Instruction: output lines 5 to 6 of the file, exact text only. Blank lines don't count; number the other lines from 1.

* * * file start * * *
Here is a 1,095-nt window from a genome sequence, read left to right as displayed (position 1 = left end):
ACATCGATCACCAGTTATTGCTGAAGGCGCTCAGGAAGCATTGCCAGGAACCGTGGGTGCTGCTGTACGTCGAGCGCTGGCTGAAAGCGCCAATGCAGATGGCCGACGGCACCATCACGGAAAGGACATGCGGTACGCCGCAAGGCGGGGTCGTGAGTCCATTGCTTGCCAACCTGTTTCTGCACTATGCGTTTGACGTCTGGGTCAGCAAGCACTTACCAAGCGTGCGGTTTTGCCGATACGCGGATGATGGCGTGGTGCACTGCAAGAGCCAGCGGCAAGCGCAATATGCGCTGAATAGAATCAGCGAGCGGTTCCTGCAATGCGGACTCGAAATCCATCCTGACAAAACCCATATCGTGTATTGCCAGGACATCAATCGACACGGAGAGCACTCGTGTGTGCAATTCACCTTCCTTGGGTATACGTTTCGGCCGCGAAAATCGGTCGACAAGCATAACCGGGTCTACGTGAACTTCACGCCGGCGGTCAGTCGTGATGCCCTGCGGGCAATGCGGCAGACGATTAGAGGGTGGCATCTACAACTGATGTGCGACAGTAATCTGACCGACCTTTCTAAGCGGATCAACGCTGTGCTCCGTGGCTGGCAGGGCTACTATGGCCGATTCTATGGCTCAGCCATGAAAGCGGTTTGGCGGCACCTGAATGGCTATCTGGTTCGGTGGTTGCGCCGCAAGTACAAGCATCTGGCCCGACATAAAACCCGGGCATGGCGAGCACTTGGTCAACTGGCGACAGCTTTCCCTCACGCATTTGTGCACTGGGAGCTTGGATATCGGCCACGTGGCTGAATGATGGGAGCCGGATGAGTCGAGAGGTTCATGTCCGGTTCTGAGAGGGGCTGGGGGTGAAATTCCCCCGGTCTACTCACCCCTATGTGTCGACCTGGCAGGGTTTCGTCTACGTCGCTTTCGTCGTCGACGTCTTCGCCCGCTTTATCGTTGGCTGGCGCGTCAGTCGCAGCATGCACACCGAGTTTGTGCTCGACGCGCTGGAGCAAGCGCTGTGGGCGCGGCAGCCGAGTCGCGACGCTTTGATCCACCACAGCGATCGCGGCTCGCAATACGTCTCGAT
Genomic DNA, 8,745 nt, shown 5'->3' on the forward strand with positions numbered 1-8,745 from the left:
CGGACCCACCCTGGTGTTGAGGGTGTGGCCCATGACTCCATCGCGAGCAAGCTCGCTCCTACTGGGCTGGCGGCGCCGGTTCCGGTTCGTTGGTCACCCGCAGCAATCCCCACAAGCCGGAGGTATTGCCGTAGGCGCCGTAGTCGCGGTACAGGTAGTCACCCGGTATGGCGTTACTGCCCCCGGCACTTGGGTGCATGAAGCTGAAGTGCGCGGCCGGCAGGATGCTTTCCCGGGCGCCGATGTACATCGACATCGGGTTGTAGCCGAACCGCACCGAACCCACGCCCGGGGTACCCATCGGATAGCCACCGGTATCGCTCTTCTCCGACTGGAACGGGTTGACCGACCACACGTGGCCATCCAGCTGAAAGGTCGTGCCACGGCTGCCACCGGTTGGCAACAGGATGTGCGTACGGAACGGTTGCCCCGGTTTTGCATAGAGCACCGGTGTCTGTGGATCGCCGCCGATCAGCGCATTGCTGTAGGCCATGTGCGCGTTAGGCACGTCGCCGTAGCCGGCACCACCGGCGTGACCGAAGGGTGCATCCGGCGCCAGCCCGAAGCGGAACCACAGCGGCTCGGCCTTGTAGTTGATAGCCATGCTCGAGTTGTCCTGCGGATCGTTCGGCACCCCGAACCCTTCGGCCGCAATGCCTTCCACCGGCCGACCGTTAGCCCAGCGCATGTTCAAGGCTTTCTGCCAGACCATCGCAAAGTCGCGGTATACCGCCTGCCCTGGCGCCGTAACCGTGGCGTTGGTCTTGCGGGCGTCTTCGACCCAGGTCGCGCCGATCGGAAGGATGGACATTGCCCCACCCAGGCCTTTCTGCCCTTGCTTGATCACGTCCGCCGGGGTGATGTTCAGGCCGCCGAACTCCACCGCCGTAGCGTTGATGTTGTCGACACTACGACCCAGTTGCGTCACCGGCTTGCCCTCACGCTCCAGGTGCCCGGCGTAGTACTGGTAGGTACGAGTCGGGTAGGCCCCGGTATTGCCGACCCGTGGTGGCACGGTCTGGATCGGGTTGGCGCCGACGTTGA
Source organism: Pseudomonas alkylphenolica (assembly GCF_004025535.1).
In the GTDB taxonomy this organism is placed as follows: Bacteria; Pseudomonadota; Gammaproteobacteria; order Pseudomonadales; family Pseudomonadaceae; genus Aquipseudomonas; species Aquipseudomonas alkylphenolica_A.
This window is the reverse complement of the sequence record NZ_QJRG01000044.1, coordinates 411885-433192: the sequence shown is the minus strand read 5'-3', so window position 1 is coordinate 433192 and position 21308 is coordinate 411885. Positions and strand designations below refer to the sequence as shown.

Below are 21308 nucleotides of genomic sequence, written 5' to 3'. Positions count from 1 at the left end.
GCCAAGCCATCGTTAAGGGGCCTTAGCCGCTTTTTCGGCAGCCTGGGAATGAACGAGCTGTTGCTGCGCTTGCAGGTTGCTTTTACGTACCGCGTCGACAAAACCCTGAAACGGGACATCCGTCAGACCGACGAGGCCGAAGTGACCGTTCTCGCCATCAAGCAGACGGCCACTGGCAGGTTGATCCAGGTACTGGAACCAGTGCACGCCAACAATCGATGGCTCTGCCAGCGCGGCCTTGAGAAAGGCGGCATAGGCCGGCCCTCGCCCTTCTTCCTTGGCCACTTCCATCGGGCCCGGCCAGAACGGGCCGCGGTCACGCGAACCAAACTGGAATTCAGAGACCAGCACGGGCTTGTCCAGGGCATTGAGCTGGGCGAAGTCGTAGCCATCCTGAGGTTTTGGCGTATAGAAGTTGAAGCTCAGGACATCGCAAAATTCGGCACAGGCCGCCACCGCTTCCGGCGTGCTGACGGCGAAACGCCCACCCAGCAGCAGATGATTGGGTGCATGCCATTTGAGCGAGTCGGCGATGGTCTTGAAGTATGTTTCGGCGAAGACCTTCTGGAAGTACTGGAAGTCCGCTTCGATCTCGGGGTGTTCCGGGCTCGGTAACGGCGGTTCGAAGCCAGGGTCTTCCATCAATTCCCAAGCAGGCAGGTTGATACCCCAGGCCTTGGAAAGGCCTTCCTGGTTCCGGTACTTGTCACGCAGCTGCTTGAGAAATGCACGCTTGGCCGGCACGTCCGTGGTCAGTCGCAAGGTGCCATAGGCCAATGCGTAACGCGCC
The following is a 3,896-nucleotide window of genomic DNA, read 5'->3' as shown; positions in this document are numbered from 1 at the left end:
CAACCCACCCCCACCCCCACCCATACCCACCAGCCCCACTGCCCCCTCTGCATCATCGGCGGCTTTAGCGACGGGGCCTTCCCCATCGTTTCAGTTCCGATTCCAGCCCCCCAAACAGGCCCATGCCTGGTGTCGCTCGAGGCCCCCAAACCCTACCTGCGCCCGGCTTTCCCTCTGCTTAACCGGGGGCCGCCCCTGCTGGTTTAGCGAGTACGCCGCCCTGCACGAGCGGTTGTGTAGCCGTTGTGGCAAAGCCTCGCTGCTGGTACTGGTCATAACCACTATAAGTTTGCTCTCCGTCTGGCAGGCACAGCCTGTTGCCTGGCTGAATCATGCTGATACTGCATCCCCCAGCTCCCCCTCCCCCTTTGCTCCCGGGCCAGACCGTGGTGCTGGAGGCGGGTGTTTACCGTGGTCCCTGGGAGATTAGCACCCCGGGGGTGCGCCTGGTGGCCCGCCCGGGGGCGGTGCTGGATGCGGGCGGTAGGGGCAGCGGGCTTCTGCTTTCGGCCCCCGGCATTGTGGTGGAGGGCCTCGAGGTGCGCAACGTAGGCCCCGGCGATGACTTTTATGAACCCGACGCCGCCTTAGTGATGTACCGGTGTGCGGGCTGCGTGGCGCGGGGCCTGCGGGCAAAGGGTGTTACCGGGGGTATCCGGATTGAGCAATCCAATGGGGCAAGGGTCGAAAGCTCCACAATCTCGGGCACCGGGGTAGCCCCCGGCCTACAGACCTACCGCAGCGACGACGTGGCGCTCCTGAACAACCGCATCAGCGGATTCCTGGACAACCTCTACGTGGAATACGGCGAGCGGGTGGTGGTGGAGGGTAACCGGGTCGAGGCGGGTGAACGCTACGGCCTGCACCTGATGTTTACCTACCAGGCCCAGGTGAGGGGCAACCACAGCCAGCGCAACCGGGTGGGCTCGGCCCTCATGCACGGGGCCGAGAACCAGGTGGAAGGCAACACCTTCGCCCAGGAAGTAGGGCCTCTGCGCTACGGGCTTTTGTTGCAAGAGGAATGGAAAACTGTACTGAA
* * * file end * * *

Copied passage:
Source organism: Pseudomonas alkylphenolica (assembly GCF_004025535.1).
In the GTDB taxonomy this organism is placed as follows: Bacteria; Pseudomonadota; Gammaproteobacteria; order Pseudomonadales; family Pseudomonadaceae; genus Aquipseudomonas; species Aquipseudomonas alkylphenolica_A.